Preprints
https://doi.org/10.5194/egusphere-2022-869
https://doi.org/10.5194/egusphere-2022-869
 
08 Sep 2022
08 Sep 2022
Status: this preprint is open for discussion.

On the ocean's response to enhanced Greenland runoff in model experiments: relevance of mesoscale dynamics and atmospheric coupling

Torge Martin1 and Arne Biastoch1,2 Torge Martin and Arne Biastoch
  • 1GEOMAR Helmholtz Centre for Ocean Research Kiel, Kiel, Germany
  • 2Christian-Albrechts-Universität Kiel, Kiel, Germany

Abstract. Increasing Greenland Ice Sheet–melting is anticipated to impact watermass transformation in the subpolar North Atlantic and ultimately the meridional overturning circulation. Complex ocean and climate models are widely applied to predict magnitude and timing of related impacts under projected future climate. We discuss the role of the ocean mean state, subpolar gyre circulation, mesoscale eddies and atmospheric coupling in shaping the response of the subpolar North Atlantic Ocean to enhanced Greenland runoff. In a suite of eight dedicated 60 to 100-year long model experiments with and without atmospheric coupling, with eddy processes parameterized and explicitly simulated, with regular and significantly enlarged Greenland runoff, we find (1) a major impact by the interactive atmosphere in enabling a compensating temperature feedback, (2) a non-negligible influence by the ocean mean state biased towards greater stability in the coupled simulations, both of which making the Atlantic Merdional Overturning Circulation less susceptible to the freshwater perturbation applied, and (3) a more even spreading of the runoff tracer in the subpolar North Atlantic and enhanced inter-gyre exchange with the subtropics in the strongly eddying simulations. Overall, our experiments demonstrate the important role of mesoscale ocean dynamics and atmosphere feedbacks in projections of the climate system response to enhanced Greenland Ice Sheet–melting and hence underline the necessity to advance scale-aware eddy parameterizations for next-generation climate models.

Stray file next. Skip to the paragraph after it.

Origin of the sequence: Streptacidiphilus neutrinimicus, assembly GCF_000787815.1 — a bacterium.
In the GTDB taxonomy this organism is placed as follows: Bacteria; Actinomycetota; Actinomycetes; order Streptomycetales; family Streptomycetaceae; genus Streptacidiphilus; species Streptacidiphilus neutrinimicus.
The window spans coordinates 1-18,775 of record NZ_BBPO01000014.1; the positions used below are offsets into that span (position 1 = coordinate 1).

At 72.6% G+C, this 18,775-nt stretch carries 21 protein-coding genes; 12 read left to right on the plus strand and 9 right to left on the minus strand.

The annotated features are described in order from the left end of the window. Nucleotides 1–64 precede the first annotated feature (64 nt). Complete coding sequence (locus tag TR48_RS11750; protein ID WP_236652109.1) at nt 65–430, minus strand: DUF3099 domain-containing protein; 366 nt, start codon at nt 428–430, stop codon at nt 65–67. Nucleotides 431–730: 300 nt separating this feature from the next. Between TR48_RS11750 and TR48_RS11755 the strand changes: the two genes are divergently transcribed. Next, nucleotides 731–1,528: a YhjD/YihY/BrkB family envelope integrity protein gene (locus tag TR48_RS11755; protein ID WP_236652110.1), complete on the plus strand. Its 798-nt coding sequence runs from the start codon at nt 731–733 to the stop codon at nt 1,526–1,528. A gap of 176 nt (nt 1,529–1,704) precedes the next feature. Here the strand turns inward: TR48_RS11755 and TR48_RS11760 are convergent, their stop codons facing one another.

Torge Martin and Arne Biastoch

Status: open (until 03 Nov 2022)

Comment types: AC – author | RC – referee | CC – community | EC – editor | CEC – chief editor | : Report abuse
  • AC1: 'Amendment to code and data availability', Torge Martin, 09 Sep 2022 reply
    • EC1: 'Reply on AC1', Karen J. Heywood, 09 Sep 2022 reply

Torge Martin and Arne Biastoch

Torge Martin and Arne Biastoch

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Short summary
How is the ocean affected by continued Greenland ice sheet mass loss? We show in a systematic set of model experiments that atmospheric feedback needs to be accounted for as the large-scale ocean circulation is more than twice as sensitive to the meltwater otherwise. Coastal winds, boundary currents and ocean eddies play a key role in redistributing the meltwater. Eddy paramterization helps the coarse simulation to perform better in the Labrador Sea but not in the North Atlantic Current region.